Global union alerts Bougainville about Rio Tinto
A global mineworkers union is taking its campaign against Rio Tinto to the people of Bougainville.
A global union representing mineworkers is taking its campaign against the mining company Rio Tinto to Bougainville by trying to alert people there to what it calls the bad behaviour of the international firm.
Rio Tinto has not ruled out returning to mine on Bougainville through its controlling stake in Bougainville Copper.
Adam Lee of IndustriALL Global Union, which represents 50 million workers around the world, says Rio Tinto has an atrocious record on safety and the environment which the union highlighted in its report "The Ugly Truth about Rio Tinto" last year.
Mr Lee spoke to Sally Round.
ADAM LEE: The information first and foremost, that we received, is from our members in the mines and the smelters working for Rio Tinto. And what we hear again and again from our affiliates around the world, is that this company is incredibly aggressive, it's anti-union, it's anti-worker. It doesn't respect workers, it doesn't respect their collective agreements or their unions. We hear that this is a company that doesn't have any respect for worker safety. There's an atrocious record of death at work sites around the world that continues.
SALLY ROUND: A recent survey of Bougainville communities, showed there was opposition to the reopening of the mine. So perhaps they don't need your help.
AL: We are actually coming at this as sort of an outside observer, let's say or an outside provider of information. As we've stated publicly, we're not advocating that the people of Bougainville or PNG support reopening or don't support reopening. Our concern is just that the discussions we have seen in the media, have mostly not focused on how Rio Tinto continues to behave around the world. And that's the kind of information, that we are trying to make sure that the people of PNG and the people of Bougainville are aware of. Because we feel like for them to make an informed decision, it's critical that they don't only hear the propaganda. We feel like they need to hear about what these companies are actually doing around the world to this day. If they do want to welcome this company back in, that's there decision. But they should do that from a point of having good information.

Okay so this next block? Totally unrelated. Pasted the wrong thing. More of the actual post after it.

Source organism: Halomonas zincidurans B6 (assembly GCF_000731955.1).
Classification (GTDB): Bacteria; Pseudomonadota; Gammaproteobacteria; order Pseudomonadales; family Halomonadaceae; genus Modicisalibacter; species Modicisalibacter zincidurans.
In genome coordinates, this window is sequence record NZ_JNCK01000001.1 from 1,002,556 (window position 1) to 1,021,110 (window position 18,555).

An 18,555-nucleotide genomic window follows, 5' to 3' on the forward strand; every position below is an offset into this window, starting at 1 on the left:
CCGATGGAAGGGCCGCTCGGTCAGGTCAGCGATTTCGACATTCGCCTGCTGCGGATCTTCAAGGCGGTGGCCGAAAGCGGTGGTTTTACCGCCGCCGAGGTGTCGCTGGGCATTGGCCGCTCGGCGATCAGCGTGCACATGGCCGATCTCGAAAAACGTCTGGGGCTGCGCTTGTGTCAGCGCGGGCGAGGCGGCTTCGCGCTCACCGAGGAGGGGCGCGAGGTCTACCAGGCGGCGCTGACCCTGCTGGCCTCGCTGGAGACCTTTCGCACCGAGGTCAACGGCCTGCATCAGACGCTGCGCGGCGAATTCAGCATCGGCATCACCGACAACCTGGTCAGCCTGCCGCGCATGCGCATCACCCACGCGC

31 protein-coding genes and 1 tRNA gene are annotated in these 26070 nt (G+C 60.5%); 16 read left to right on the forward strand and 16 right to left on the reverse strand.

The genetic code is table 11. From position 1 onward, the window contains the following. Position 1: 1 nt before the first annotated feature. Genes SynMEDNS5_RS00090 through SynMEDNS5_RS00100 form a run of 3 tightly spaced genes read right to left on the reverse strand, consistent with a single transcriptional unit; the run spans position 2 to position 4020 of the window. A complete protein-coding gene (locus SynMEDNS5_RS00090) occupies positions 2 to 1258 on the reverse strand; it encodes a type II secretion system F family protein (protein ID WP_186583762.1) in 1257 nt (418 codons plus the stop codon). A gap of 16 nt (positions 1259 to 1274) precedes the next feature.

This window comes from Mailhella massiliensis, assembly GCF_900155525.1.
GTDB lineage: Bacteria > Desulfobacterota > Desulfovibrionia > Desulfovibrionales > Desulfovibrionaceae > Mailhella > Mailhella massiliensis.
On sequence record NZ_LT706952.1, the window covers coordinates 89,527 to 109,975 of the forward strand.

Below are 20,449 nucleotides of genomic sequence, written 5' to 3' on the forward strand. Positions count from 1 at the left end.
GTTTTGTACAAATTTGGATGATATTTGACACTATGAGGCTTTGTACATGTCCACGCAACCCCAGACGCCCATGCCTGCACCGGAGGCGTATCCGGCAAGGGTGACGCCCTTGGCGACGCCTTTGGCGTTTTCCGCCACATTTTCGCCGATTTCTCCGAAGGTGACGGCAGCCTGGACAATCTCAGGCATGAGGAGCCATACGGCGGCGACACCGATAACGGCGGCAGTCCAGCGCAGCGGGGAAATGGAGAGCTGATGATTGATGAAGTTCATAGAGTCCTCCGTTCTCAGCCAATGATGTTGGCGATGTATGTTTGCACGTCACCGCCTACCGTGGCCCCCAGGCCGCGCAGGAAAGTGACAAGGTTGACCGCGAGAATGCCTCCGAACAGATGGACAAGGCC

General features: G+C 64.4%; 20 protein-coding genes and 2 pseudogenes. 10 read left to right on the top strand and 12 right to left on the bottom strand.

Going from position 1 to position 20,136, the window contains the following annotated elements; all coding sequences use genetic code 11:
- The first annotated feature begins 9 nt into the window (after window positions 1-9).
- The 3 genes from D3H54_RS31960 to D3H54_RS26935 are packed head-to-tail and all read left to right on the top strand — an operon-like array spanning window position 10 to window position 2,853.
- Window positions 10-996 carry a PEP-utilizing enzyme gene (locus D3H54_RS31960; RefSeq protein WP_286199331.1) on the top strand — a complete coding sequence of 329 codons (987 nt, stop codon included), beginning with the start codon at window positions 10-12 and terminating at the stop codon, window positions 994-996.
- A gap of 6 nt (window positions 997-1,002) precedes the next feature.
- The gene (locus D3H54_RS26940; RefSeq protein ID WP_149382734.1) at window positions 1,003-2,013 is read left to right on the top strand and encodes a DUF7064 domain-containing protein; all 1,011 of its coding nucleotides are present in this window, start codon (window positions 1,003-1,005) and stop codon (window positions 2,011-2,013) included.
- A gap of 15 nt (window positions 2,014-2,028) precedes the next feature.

SR: The situation has changed in Bougainville recently, with new mining laws, giving ownership of resources to landowners for the first time. What has Rio Tinto's record been like, in terms of dealing with indigenous communities?
AL: This has come up a number of times in recent attempts by Rio Tinto, to develop new mines. One example that's really current is in Arizona USA. A development called resolution copper. Where Native American groups across the country are pretty united in opposing the development of a huge copper mine, in an area that a number of Native American tribes consider sacred and have long considered sacred, and the US government has recognised as protected areas for many years. That Rio Tinto has pursued changes in the legislative process to enable it to get the permits required to mine in the area. Without have to go through some of the environmental reviews and without allowing the community, including indigenous communities, to really have a strong voice in the process. So that's a rather shocking case from 2015. You know, it's really running rough shod over indigenous people in the USA, to short circuit the regulatory process and develop a mine in a location that's considered sacred.
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